Israel Pulse

Netanyahu suddenly facing effective opposition

p
Article Summary
The possibility of lifting Prime Minister Benjamin Netanyahu's immunity after the Knesset was dissolved is exactly the sort of move that an effective opposition is expected to promote.

The fight being waged over the past few days to have Prime Minister Benjamin Netanyahu’s immunity removed even before the election on March 2 is the most effective opposition effort seen in the Knesset in years.

On Jan. 12, Knesset Speaker Yuli Edelstein will have to decide whether he will allow the formation of a new Knesset House Committee to discuss Netanyahu’s immunity. The Blue and White party has already threatened that if he vetoes the demand of 65 Knesset members to form the committee, they will take steps to replace him. This extremely aggressive tactic signals that the Blue and White party is starting to use the same methods against Netanyahu that he himself would have no qualms using to get what he wants. Will they go all the way with their threat? There is no way of knowing. What is clear now, however, is that there are finally people in the Blue and White party who understand the role of an opposition and are willing to take shrewd advantage of existing parliamentary and legal procedures. All of this places Netanyahu and the Likud party on the defensive.

When Netanyahu submitted his request for immunity Jan. 1, he acted as if he had no choice and was compelled to do so — and he did it on the very last day that the law allowed him to use this right. Had he not done so, his immunity would have been lifted automatically, which would have meant that his trial could commence. This request for immunity posed a crisis for Netanyahu, because it presented him as someone who was afraid of facing trial. Furthermore, just a few months ago, he denied that he would ever do that. Then, one day after he made his request, he could sigh in relief. Polls show that he survived the event. Support for him did not drop, and the Likud did not suffer as a result of it.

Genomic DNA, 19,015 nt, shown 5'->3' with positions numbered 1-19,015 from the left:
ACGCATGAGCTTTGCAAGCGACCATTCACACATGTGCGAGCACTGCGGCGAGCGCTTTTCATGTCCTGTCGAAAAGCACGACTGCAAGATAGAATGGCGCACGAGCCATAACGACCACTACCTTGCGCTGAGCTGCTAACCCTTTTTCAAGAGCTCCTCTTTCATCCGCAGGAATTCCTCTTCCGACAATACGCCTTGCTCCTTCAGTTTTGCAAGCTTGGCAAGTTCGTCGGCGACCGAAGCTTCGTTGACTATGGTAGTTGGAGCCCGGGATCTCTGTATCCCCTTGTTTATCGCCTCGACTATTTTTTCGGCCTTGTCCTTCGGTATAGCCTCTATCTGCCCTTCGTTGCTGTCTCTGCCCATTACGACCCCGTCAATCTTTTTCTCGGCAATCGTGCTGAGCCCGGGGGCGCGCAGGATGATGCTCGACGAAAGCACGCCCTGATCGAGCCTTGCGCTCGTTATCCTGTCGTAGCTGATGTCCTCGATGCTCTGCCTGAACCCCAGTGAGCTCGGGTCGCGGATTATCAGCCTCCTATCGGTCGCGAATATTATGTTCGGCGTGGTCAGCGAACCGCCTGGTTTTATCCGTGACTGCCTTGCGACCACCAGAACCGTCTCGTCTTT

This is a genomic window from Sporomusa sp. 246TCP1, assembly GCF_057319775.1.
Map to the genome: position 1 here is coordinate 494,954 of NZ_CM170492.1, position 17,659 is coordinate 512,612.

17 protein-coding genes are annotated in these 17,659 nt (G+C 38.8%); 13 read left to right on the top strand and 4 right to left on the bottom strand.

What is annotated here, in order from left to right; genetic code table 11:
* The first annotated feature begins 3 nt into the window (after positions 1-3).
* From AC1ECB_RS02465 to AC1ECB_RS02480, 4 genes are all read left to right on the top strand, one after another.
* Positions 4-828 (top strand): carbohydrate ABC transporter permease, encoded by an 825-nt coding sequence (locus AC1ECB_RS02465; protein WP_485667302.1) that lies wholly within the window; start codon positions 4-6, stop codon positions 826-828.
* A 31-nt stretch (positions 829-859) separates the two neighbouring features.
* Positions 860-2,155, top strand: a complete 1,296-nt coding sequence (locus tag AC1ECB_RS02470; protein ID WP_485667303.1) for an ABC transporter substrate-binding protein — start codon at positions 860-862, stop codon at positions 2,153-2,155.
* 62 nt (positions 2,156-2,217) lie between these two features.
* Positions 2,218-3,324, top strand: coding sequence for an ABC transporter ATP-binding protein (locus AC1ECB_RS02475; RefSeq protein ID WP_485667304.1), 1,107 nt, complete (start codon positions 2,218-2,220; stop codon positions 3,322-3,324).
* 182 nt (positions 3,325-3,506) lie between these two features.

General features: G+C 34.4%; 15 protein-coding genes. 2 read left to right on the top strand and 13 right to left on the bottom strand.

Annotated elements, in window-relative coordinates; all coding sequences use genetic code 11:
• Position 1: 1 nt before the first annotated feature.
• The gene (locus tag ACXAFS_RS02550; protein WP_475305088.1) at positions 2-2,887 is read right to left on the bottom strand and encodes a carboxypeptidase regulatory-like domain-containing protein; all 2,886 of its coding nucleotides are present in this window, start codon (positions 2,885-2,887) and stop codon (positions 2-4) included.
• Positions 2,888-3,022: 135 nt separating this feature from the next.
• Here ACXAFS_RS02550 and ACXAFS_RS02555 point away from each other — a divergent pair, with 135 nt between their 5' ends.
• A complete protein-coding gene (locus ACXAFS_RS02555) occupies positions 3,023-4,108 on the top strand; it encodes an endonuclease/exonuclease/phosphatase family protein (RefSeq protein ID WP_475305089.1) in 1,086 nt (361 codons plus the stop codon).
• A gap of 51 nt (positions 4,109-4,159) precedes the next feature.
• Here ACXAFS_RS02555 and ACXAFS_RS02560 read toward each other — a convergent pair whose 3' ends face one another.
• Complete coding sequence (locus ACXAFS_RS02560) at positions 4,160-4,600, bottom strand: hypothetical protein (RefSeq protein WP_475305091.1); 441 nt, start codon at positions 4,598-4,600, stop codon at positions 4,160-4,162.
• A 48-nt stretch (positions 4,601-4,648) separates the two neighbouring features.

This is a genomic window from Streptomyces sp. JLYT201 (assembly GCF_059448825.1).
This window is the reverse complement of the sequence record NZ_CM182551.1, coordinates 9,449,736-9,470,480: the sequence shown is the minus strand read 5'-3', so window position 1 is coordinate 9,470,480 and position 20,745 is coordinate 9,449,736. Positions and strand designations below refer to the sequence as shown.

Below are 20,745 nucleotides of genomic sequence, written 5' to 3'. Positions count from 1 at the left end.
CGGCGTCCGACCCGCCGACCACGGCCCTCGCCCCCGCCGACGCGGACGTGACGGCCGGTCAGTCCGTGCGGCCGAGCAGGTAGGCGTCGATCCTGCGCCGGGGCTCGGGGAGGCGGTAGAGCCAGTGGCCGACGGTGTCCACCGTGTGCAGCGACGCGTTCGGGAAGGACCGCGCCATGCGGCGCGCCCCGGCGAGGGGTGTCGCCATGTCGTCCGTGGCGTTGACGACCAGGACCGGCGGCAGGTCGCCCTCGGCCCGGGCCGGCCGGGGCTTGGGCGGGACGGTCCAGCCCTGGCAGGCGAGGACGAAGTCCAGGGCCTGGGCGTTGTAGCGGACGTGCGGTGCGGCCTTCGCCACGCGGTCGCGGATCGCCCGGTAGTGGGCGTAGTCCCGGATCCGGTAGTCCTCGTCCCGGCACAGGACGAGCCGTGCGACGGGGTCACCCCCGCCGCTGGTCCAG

As it turns out, this feeling of relief was premature. Netanyahu had a surprise waiting for him right behind the next door. The Blue and White party announced that if Netanyahu wants immunity, they will take steps immediately to form an impromptu House Committee to discuss his request. What this would mean is that Netanyahu could lose his immunity even before the election. Nevertheless, Netanyahu was not too upset. He assumed that the Blue and White party’s initiative would fall apart, because forming a Knesset committee during an election campaign is such an exceptional move. But there was another surprise waiting for him. The Knesset’s legal adviser, Attorney Eyal Yinon, ruled Jan. 5 that there is nothing to prevent the creation of a new committee right now.

Also read

The release of this legal opinion caused a serious commotion in Netanyahu’s circles and signaled the launch of a new delegitimization campaign — this one against the Knesset’s legal adviser. Evidence that he allegedly acted while having a conflict of interest made its way quickly across social media. It was argued that he should have recused himself because his spouse Amit Marari was a member of the committee of attorneys in the state prosecution’s office, which wrote the indictment against the prime minister. The battle over this is still being fought, with Netanyahu’s side having two of its top people spearheading the assault: Justice Minister Amir Ohana and Likud faction chairman Miki Zohar.

In the next stage — apparently on Jan. 12 — Yinon is expected to submit another opinion to Edelstein over whether he can veto the creation of such a committee in his capacity as speaker of the Knesset. There is no one in the Likud who would be willing to trade places with Edelstein now. On the one hand, he is expected to act in an official manner. On the other hand, if he does take steps to bring about the formation of a new House Committee, he would be acting against the interests of Netanyahu and the Likud. This could hurt him within his own party.